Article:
Due to changes implemented on January 13, 2014, HUD now requires a review of HECM applicants' finances and credit to determine if "set-asides" are required. Borrowers whose credit history suggests that they might neglect to take care of their taxes, insurance and maintenance, or those whose income is insufficient to pay those expenses will have their costs paid by their reverse mortgage lender. The payments will be withheld from the proceeds of the reverse mortgage to ensure that the lender's interest in the property is protected.
The U.S. Department of Housing and Urban Development (HUD) has changed its guidelines for its Home Equity Conversion Mortgage (HECM) program. Previously, an applicant's credit and income weren't considered, because reverse mortgages don't require borrowers to make monthly payments. However, homeowners are required to maintain their property and keep up the tax and insurance payments. HUD altered its guidelines because some elderly homeowners ended up in foreclosure because they didn't keep up with these obligations.
Options for Reverse Mortgage Set-Asides
The method used to set aside funds depends on how the borrower chooses to receive his or her reverse mortgage proceeds.
Reverse mortgage borrowers who select a lump sum distribution of funds will have some of that money withheld by the lender for future payment of taxes and insurance. The formula used to calculate the amount of the set aside includes estimated costs of property charges and the life expectancy of the youngest borrower.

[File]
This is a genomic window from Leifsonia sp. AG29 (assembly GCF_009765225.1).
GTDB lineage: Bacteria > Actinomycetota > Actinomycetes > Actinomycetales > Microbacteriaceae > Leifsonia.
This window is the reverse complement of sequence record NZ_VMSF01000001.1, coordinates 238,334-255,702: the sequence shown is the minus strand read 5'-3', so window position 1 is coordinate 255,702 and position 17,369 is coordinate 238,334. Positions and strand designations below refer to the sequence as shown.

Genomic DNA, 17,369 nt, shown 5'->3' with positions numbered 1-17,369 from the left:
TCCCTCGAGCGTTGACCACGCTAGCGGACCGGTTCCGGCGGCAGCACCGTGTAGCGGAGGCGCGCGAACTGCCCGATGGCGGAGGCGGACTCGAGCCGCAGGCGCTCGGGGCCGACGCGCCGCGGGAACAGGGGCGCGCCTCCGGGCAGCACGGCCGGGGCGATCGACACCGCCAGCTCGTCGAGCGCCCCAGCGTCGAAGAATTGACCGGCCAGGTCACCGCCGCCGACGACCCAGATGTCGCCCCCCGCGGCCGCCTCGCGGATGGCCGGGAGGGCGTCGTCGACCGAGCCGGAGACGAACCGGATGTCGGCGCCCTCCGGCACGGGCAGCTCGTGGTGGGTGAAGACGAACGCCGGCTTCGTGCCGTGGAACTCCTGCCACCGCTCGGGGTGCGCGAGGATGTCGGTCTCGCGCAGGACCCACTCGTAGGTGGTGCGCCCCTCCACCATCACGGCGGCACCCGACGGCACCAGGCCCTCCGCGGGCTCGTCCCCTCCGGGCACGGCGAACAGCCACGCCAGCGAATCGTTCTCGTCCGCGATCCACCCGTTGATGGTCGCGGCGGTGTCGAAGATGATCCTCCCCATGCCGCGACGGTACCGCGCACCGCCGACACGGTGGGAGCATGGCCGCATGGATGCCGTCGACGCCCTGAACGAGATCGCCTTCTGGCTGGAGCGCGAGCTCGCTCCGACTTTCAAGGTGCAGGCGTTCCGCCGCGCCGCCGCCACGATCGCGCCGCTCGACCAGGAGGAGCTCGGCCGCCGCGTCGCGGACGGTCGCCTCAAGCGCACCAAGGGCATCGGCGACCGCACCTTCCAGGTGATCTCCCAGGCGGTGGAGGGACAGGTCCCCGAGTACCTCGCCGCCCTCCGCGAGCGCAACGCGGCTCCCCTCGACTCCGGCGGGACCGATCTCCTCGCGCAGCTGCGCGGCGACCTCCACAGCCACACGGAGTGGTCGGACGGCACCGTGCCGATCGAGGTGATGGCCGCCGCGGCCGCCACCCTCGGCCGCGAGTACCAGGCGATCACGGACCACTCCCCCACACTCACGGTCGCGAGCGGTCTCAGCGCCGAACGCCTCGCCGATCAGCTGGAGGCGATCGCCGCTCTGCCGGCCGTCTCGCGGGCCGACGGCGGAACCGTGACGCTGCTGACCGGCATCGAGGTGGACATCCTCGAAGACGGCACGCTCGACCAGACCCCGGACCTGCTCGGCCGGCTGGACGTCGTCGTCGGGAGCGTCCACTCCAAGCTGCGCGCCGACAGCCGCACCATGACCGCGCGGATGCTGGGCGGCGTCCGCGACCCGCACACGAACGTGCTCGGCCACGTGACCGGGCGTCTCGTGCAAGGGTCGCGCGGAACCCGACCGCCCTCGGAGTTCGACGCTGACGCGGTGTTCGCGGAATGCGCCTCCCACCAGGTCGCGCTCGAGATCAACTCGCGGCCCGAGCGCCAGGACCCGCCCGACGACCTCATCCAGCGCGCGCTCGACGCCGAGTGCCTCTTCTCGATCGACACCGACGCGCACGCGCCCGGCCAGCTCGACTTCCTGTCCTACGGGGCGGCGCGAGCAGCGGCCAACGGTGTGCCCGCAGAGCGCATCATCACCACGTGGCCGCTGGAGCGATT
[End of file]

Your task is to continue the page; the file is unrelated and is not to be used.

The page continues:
The second option for a reverse mortgage set-aside applies to borrowers who elect to receive their reverse mortgage payout on a monthly basis or as a line of credit. Mortgage lenders can arrange for reverse mortgage borrowers to authorize withholding of property charges from monthly payout funds or to pay property charges from their lines of credit as amounts become due. HUD guidelines don't allow reverse mortgage borrowers to cancel set-asides required by reverse mortgage lenders.
Due to potential variables that can occur over time, it's possible that the amount set aside from reverse mortgage payout funds won't last throughout the life of a reverse mortgage. If this happens, the borrowers become directly responsible for paying property charges as they become due, or risk foreclosure.
Optional Set-Aside Offers Convenience
Borrowers who are not required to have funds set aside or deducted from their reverse mortgage payouts or credit lines can elect to have their mortgage company pay for property charges with a set-aside or withholding, similar to the impound account with a traditional "forward" mortgage. This provides a convenience and assurance that property charges are paid on time.
LendingTree's network of reverse mortgage lenders and HUD-approved reverse mortgage counselors can answer questions and provide details about set-asides for property charges.